Published on: July 28, 2001
A few months ago I discussed a case from a Federal Court in Illinois which held that as a result of the agency relationship between a manager and an association there was an implied obligation of indemnification. This month I will discuss whether a unit owner can properly state a claim against a manager when the essence of the claim is that there has been a failure to maintain the common elements. As a general proposition the answer is no. Of course my saying this will not prevent various unit owners’ attorneys from making such claims. Yet maybe, with some appropriate guidance, they can be persuaded to discontinue such.
This issue has specifically been addressed by the Third District Court of Appeals of Indiana in the case of Nichols v. Kirpatrick Management Co., 536N.E.2d 565 (Ind. App. 3 Dist. 1989). There the unit owner attempted to argue that damage resulting from a roof leak was due to a failure by the manager to properly maintain the roof. The Court, however, pointed out that whatever obligation existed to maintain the roof, that obligation flowed from the association to the unit owner under the governing documents, and not from the manager to the unit owner.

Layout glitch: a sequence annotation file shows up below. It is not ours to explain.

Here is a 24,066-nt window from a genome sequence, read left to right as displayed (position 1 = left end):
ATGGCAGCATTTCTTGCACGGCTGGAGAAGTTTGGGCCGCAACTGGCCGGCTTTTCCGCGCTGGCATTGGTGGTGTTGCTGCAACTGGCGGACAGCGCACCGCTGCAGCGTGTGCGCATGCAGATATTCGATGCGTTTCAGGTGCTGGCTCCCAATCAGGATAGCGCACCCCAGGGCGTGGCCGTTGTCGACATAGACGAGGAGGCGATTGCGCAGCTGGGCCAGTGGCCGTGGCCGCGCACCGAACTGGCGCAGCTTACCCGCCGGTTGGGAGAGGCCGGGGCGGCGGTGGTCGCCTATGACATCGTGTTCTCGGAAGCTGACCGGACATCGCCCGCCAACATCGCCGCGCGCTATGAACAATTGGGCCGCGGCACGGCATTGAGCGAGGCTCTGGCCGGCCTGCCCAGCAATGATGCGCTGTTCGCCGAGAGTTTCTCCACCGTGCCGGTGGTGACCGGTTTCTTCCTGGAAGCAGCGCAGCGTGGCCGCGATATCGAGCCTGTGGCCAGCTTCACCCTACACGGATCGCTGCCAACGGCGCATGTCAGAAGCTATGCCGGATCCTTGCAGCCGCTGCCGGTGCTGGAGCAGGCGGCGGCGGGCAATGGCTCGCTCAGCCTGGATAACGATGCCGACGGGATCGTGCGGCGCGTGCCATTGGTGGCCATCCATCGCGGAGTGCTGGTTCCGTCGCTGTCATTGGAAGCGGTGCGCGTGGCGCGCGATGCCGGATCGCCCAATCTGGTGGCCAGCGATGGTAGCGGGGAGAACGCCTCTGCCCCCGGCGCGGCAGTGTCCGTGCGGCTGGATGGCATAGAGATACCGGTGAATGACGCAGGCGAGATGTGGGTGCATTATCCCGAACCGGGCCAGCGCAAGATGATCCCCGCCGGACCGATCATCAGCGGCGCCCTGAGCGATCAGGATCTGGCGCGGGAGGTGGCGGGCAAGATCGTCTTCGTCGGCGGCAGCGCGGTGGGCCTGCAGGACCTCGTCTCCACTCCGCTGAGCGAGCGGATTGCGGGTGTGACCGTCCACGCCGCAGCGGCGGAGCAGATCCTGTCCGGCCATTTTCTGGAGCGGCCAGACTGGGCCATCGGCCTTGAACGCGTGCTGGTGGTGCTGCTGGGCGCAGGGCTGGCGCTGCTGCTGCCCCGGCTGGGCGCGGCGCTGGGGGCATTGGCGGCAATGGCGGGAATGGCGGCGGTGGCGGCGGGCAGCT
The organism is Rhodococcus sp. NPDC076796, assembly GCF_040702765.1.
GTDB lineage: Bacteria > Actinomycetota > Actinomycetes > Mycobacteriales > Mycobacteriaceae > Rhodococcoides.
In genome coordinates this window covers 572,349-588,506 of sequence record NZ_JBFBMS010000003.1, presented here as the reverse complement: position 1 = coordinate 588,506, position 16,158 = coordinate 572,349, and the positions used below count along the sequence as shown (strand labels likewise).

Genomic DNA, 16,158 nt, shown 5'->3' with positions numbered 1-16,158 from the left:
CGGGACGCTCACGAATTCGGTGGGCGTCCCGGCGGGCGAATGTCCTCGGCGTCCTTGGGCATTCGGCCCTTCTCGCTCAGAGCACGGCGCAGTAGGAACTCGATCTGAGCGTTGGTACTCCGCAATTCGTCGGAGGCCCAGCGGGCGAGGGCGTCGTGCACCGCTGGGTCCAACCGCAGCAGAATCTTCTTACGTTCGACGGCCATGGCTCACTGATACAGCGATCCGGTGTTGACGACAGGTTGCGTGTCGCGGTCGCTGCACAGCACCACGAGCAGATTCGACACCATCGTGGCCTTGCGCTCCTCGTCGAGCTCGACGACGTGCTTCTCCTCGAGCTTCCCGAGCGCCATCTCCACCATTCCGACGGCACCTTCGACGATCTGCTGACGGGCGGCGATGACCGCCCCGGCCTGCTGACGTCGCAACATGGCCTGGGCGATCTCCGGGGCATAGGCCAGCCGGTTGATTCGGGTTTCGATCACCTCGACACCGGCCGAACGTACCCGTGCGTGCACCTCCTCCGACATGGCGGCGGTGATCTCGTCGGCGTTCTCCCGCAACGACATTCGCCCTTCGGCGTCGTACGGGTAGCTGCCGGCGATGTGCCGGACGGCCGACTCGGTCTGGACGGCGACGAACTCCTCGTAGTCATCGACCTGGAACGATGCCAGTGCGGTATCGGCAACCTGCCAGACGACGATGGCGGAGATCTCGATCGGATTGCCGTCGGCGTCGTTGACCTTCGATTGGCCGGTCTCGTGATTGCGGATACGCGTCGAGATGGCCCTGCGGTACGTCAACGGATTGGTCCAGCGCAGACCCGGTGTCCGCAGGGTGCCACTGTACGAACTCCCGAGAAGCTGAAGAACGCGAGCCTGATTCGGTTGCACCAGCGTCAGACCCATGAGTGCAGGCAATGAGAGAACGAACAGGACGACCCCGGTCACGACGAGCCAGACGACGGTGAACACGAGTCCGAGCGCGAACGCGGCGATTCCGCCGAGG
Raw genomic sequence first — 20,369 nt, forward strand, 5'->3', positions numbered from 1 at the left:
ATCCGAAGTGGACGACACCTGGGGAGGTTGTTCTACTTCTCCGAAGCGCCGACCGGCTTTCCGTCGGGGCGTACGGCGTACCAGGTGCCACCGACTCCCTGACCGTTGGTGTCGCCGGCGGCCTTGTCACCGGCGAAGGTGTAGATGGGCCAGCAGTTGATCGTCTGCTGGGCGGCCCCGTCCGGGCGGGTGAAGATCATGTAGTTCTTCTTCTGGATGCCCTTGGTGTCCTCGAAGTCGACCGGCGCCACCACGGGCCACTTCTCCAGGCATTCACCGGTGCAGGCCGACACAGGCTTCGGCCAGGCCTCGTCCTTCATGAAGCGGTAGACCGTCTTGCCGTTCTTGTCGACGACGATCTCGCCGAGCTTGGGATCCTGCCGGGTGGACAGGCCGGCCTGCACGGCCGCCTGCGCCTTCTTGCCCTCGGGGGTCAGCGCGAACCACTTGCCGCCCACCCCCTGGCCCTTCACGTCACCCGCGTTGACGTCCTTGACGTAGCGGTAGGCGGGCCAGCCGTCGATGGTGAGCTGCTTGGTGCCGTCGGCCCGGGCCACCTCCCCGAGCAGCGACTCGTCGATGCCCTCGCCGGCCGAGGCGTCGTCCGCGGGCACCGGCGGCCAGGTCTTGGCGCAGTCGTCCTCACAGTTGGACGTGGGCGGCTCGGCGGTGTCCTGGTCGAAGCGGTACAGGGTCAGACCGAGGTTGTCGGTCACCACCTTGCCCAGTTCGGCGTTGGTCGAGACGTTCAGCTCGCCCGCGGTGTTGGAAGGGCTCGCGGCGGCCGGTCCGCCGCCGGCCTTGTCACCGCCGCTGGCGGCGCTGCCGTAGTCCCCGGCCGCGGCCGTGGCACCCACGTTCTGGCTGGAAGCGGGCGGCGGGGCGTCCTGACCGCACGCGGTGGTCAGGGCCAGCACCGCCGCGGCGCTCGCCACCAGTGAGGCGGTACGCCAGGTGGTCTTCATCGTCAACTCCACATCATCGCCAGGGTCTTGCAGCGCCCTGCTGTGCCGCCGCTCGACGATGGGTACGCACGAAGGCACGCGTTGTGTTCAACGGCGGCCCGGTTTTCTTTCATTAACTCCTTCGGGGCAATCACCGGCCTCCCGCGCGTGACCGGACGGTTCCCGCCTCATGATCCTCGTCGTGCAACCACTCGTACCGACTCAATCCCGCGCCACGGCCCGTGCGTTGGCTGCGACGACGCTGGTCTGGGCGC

The Court also noted that the management contract was solely between the association and the property manager. That agreement merely established an agency relationship. It placed no specific obligation on the manager to undertake responsibilities under the governing documents. Therefore, no claim could exist under what we lawyers refer to as a third party beneficiary theory – that is, that a specific person is intended as the beneficiary of a contract entered into between two other people and, thus, can enforce it. Further, since the claim was one of malfeasance – that is, a failure to maintain – only the principle – the association – which had that duty could be sued. The claim was, thus, dismissed against the agent – the manager – who had no independent duty to the unit owner.
It is only when the manager actually performs some task, is negligent in performing that task, and that negligence causes damage to a unit is the manager exposed to liability. Then, however, the indemnity obligation of the association kicks in, whether under the management agreement or the implied obligation previously discussed. Such a situation will, however, rarely occur for only in isolated instances is it the manager who performs maintenance. Rather it is some third party contractor. Thus the manager will not be the negligent party.